Week 6: Chesapeake Bay Watershed – The One We Call Home

As we packed up the van and drove off on the rainy Friday morning, I had no idea how to feel about the trip we were about to take. With plans already collapsing due to the government shutdown and the need for backups-to-our-backups due to the inclement weather, I didn’t know what to expect. The only thing I partially expected was the bonding that past Lodgers have described. And while there was a lot of bonding with each other throughout the trip, I also found myself developing a closer relationship with and learning a lot about the Chesapeake Bay, the larger watershed we call home.

Our first major stop was at Harpers Ferry. This quaint little town is situated at the confluence of the Shenandoah and the Potomac and it exuded an aura of history. As we made our way down the tiny streets, past John Brown’s Fort, and onto the bridge, the story of the river was apparent. Looking from a historical lens, on the opposite side of the Potomac sat a dried-up overgrown canal, clearly made obsolete by the railroad system whose tracks we were adjacent. From an environmental perspective, the confluence itself spoke volumes. The Shenandoah, a windy mountain tributary of the Potomac, carried with it large amounts of sediment, as evidenced by its dirty brown color. We were near the beginning of the Potomac and things weren’t looking so good.

The next day we found ourselves downriver, in Washington, D.C. Based on what we had seen the day before, combined with the fact that we were within eyesight of an urban area, I was not optimistic as we began out journey to investigate the state of the Potomac River. Needless to say, I was surprised at what we found. While the Potomac is by no means healthy, as it was rated the #1 Most Endangered River of 2012, it was better than I expected for a river running through the heart of a major metropolitan area. Nitrogen, Phosphorous, and sediment are still problems in the Potomac, but there are some great efforts in place with the hopes of returning the river to optimal conditions. The most impressive one is the wastewater treatment plant at Blue Plains, as it uses innovative techniques to filter, process, and clean wastewater in a way that harnesses methane from the waste to be used to power the plant.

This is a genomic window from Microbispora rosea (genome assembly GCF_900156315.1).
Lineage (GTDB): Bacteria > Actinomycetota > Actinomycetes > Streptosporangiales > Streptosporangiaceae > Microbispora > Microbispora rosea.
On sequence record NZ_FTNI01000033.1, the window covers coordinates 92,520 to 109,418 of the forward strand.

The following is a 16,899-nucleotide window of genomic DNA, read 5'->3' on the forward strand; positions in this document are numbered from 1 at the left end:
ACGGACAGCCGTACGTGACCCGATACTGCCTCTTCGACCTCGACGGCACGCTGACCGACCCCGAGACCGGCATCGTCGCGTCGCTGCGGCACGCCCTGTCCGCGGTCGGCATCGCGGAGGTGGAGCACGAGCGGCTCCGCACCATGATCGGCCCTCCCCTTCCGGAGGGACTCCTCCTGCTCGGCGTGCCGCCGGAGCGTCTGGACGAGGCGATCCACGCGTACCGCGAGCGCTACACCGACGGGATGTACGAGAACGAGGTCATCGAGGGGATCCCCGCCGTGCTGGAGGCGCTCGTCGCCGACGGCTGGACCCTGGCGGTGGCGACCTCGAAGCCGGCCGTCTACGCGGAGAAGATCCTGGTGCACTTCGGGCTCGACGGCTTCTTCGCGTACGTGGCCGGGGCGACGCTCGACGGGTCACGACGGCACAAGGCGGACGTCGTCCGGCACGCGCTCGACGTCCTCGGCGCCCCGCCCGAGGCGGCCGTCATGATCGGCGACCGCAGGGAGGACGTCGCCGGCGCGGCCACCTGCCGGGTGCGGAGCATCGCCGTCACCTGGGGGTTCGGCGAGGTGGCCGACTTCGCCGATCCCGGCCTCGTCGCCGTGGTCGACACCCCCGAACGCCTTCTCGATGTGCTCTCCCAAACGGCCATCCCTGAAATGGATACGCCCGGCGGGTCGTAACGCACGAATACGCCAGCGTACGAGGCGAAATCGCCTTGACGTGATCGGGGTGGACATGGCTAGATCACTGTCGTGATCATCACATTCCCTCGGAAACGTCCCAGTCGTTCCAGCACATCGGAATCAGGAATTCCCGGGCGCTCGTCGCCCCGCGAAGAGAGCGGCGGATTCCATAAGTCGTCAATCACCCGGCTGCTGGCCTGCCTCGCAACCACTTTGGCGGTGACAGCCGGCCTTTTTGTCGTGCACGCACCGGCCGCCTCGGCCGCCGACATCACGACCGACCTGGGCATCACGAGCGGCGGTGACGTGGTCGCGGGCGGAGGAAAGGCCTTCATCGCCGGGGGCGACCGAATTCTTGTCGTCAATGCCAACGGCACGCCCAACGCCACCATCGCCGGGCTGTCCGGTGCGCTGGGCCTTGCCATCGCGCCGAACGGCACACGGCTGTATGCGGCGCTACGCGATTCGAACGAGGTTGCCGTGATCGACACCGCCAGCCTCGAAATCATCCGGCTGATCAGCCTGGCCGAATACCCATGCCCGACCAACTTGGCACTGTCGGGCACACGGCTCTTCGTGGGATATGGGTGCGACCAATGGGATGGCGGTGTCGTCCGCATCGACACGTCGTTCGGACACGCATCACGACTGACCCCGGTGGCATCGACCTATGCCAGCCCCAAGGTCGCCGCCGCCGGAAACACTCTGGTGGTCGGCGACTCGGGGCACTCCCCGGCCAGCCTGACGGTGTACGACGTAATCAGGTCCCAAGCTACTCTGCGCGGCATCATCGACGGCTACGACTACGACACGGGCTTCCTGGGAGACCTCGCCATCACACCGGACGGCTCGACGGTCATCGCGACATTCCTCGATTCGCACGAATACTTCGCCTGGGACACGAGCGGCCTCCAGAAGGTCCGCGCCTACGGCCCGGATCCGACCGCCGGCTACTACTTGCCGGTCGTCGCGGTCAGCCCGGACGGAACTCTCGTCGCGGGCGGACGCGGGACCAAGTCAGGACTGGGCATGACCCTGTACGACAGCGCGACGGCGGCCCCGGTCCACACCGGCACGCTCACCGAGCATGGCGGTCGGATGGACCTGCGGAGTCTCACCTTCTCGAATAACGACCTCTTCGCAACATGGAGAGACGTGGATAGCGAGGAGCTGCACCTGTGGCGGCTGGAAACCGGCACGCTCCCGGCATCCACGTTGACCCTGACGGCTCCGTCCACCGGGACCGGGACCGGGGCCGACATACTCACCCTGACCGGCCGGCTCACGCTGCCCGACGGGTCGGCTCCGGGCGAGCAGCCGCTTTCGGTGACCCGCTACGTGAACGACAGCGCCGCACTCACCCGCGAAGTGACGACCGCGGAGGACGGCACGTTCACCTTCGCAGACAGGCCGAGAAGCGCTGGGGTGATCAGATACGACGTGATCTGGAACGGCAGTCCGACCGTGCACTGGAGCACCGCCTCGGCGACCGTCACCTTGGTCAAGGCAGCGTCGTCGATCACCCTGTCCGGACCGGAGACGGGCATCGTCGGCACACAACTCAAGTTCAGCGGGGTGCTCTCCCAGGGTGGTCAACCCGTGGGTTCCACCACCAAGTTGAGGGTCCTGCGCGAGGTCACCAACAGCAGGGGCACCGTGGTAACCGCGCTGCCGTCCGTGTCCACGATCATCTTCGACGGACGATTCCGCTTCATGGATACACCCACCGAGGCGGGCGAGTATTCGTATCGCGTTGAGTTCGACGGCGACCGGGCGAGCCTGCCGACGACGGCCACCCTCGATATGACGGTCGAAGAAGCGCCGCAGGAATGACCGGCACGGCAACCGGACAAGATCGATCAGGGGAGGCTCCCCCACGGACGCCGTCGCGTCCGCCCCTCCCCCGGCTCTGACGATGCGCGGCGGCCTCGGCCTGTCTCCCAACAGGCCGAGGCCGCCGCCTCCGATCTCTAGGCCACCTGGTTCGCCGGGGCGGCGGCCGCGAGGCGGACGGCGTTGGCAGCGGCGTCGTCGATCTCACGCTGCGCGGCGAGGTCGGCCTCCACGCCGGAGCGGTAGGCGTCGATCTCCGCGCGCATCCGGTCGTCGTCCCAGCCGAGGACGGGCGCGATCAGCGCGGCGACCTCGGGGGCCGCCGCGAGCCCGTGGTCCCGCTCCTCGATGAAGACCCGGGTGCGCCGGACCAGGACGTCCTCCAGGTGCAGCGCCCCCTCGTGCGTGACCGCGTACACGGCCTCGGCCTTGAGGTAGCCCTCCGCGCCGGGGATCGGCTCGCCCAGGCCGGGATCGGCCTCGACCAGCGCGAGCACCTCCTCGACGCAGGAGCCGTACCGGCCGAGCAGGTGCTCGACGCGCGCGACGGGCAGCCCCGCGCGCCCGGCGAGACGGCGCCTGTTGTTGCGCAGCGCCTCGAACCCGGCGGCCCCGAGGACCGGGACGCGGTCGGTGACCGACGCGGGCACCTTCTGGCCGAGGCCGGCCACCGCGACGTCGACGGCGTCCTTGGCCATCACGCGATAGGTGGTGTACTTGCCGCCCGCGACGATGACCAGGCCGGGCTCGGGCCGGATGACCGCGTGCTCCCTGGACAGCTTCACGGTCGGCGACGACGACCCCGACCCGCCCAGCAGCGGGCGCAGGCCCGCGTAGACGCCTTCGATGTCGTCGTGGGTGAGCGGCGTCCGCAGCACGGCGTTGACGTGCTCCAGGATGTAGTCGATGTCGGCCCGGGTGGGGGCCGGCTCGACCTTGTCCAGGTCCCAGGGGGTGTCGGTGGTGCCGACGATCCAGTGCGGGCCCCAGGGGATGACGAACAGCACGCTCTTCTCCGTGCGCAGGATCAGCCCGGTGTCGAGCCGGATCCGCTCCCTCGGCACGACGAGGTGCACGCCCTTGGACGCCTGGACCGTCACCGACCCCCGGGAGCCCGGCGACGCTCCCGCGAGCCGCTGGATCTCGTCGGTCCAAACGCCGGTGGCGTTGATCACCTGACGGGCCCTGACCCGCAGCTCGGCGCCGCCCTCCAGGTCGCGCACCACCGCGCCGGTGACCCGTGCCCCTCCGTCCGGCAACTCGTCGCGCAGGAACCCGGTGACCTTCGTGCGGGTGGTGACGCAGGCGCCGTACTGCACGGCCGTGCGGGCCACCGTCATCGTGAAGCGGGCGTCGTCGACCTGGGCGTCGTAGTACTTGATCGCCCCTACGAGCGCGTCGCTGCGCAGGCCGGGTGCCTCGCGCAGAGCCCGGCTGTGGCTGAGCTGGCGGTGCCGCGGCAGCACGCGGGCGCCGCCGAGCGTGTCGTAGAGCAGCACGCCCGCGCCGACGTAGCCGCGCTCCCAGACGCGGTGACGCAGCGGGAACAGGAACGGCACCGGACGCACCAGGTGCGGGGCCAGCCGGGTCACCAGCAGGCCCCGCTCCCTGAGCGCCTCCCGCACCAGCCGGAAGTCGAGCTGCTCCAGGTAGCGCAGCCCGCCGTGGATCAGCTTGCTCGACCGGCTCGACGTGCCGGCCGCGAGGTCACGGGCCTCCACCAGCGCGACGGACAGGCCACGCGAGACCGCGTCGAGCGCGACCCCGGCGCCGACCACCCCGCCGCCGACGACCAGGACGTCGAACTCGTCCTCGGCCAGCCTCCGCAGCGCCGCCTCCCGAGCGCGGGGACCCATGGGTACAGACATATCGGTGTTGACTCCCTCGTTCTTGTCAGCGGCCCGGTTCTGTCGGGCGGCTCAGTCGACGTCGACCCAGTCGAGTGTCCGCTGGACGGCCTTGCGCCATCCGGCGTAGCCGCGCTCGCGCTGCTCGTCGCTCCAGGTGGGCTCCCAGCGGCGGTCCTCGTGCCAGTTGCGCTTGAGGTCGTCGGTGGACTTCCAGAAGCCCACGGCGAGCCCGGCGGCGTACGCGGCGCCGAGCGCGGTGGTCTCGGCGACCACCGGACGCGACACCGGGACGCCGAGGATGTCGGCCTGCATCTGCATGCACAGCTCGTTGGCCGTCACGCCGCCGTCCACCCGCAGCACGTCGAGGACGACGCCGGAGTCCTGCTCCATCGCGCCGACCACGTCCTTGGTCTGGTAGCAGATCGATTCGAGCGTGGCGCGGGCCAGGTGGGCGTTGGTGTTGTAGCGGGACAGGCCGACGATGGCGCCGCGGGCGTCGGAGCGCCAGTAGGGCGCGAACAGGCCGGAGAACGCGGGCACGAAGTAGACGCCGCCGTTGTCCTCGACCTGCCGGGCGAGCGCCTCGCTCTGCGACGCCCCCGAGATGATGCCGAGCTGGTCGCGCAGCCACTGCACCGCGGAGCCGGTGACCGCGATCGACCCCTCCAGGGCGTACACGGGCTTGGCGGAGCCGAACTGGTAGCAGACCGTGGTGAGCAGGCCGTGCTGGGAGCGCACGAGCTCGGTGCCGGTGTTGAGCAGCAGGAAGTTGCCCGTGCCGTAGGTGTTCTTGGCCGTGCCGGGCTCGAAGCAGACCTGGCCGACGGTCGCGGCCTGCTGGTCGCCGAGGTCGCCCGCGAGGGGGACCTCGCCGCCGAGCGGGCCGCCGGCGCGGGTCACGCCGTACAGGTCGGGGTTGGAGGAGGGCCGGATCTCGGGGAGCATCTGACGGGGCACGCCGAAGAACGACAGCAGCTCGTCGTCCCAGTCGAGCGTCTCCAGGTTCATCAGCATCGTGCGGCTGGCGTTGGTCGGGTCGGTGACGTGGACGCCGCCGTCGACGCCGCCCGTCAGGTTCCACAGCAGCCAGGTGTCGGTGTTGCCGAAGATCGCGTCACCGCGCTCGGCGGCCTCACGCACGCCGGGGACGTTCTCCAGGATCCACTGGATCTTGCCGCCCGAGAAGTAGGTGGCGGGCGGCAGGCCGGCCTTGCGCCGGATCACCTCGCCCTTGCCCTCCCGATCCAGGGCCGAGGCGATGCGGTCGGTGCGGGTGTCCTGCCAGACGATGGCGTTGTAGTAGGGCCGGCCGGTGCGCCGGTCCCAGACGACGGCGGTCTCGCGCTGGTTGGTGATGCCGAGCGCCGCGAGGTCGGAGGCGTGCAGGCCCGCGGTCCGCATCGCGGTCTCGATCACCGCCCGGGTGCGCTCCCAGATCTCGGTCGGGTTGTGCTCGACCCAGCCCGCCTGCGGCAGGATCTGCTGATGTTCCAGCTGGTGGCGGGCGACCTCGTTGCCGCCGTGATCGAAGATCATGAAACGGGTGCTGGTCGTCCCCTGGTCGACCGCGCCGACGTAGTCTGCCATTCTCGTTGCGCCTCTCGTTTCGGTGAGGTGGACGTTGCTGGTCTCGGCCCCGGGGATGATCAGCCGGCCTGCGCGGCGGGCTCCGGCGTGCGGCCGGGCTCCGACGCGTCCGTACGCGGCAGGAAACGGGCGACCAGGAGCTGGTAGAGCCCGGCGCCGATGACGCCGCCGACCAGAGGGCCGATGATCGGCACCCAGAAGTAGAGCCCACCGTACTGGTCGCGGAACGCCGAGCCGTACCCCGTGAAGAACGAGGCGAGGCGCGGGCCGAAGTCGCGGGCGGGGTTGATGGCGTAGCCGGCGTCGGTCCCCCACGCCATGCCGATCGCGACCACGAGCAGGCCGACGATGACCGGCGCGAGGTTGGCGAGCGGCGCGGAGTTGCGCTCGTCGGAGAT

Our second day trip took us to the eastern side of the Bay to the Miles River. As we cruised along in the skipjack, we learned about the history of oyster farming and how the current conditions of the river are effecting the population of oysters. After collecting only one live oyster, we tested the water quality. Similar to our earlier findings, the Miles suffers from chemical and sediment pollution. Shocking to everyone was the level at which we found nitrates in the water. Attributed to the sheer amount of farmland on the Delmarva Peninsula, the nitrate levels were off the charts.

Overall, the tests we performed on the tributaries of the Chesapeake Bay were snapshots of the water quality conditions. While the conditions may be improving due to efforts made in reaction to the 1972 Clean Water Act or the new TMDL levels established for the Bay, there is still a ways to go. Nitrate levels in the Bay are extremely high. These increased levels of nutrients can cause algal blooms to form, which in turn decrease light penetration into the water column and can lead to dead zones. Another problem is that many organisms are at risk in the Bay including oysters, blue crabs, horseshoe crabs, etc.

However, these conditions will not change unless they are acted upon. And people cannot act upon these issues until they are made aware of them. This goes back to the Awareness-Appraisal Model. In my opinion, the hands-on aspect of the programs that we were a part of really drove home the message about the conditions in the Bay and the need for solutions to fix them. They were a fun and interactive way to get people invested and to start the conversation about the health of our watershed.  The one that we call home.

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